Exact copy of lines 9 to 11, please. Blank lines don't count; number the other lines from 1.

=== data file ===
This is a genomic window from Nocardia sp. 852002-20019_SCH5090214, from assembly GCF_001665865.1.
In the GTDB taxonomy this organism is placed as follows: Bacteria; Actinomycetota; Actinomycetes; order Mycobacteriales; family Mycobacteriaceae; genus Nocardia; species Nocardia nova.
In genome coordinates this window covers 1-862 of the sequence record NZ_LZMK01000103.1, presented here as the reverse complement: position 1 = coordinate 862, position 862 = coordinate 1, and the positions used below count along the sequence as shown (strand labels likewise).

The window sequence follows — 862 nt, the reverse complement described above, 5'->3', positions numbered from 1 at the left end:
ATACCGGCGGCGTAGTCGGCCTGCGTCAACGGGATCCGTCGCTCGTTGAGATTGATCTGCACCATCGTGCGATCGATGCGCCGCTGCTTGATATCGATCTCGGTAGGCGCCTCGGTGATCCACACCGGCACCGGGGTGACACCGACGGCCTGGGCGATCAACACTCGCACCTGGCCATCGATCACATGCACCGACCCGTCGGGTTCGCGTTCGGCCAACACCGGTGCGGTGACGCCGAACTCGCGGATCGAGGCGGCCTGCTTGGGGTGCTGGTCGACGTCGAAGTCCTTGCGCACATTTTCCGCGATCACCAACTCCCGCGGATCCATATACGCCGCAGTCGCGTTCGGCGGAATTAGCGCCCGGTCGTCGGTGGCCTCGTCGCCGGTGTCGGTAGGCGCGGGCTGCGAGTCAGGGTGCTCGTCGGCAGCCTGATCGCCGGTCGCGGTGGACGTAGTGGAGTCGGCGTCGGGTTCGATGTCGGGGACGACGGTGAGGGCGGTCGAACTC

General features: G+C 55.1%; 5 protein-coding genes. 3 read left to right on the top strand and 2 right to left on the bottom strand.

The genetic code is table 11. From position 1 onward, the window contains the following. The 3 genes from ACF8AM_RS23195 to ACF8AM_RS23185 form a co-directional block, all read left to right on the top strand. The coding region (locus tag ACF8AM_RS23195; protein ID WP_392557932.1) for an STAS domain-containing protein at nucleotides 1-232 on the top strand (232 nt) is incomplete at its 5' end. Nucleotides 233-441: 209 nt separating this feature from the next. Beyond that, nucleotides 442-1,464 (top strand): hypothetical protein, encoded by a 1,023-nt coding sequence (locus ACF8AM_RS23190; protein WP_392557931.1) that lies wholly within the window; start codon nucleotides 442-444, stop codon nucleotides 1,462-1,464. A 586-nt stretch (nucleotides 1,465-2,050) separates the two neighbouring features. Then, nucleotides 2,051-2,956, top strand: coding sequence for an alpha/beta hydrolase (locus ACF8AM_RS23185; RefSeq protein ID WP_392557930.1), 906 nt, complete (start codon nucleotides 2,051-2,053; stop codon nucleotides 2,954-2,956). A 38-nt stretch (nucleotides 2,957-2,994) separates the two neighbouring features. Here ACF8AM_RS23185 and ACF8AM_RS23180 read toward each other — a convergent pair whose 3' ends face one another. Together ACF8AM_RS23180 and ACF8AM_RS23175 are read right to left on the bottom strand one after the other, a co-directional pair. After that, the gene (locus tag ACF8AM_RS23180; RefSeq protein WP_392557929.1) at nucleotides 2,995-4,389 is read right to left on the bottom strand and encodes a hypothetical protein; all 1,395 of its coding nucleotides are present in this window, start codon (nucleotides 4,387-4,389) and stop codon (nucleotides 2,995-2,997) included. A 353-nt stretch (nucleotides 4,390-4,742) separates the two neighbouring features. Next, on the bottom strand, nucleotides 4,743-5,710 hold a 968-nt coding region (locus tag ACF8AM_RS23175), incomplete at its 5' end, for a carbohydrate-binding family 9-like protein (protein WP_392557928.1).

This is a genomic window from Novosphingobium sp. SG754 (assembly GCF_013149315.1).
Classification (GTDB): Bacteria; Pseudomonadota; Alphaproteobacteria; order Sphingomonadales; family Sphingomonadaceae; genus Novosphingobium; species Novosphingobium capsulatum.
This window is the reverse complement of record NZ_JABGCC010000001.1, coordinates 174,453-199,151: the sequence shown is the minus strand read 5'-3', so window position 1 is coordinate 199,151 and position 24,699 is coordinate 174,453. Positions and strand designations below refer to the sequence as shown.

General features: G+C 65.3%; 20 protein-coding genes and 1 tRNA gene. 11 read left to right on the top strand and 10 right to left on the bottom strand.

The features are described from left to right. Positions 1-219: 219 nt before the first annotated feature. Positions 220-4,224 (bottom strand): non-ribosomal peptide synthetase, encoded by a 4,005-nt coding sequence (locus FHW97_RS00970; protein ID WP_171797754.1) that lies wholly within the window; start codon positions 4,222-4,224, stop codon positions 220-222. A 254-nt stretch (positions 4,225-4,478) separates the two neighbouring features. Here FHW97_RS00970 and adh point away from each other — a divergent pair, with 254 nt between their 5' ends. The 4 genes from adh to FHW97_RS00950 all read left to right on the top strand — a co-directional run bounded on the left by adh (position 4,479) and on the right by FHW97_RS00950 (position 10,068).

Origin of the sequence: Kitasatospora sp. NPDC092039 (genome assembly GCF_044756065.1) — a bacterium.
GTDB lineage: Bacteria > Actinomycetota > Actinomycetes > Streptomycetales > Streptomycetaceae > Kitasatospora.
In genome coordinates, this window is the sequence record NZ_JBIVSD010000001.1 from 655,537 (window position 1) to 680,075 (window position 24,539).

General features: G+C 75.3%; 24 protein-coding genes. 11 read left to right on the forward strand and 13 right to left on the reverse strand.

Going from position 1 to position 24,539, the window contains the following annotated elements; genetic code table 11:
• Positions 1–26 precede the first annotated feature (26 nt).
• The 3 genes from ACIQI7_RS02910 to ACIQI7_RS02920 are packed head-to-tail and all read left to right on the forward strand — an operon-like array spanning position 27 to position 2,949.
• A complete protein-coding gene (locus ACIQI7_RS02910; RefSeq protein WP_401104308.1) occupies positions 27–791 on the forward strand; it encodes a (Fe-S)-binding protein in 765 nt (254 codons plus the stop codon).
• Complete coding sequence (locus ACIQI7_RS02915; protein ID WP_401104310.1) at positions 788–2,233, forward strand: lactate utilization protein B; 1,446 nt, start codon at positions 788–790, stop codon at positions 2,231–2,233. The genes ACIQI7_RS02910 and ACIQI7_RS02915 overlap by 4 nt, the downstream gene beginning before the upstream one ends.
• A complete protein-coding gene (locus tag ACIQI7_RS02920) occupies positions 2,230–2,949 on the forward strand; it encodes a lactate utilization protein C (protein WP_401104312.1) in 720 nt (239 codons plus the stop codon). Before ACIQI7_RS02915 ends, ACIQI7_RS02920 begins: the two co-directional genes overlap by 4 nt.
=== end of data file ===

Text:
Classification (GTDB): Bacteria; Pseudomonadota; Alphaproteobacteria; order Sphingomonadales; family Sphingomonadaceae; genus Novosphingobium; species Novosphingobium capsulatum.
This window is the reverse complement of record NZ_JABGCC010000001.1, coordinates 174,453-199,151: the sequence shown is the minus strand read 5'-3', so window position 1 is coordinate 199,151 and position 24,699 is coordinate 174,453. Positions and strand designations below refer to the sequence as shown.

General features: G+C 65.3%; 20 protein-coding genes and 1 tRNA gene. 11 read left to right on the top strand and 10 right to left on the bottom strand.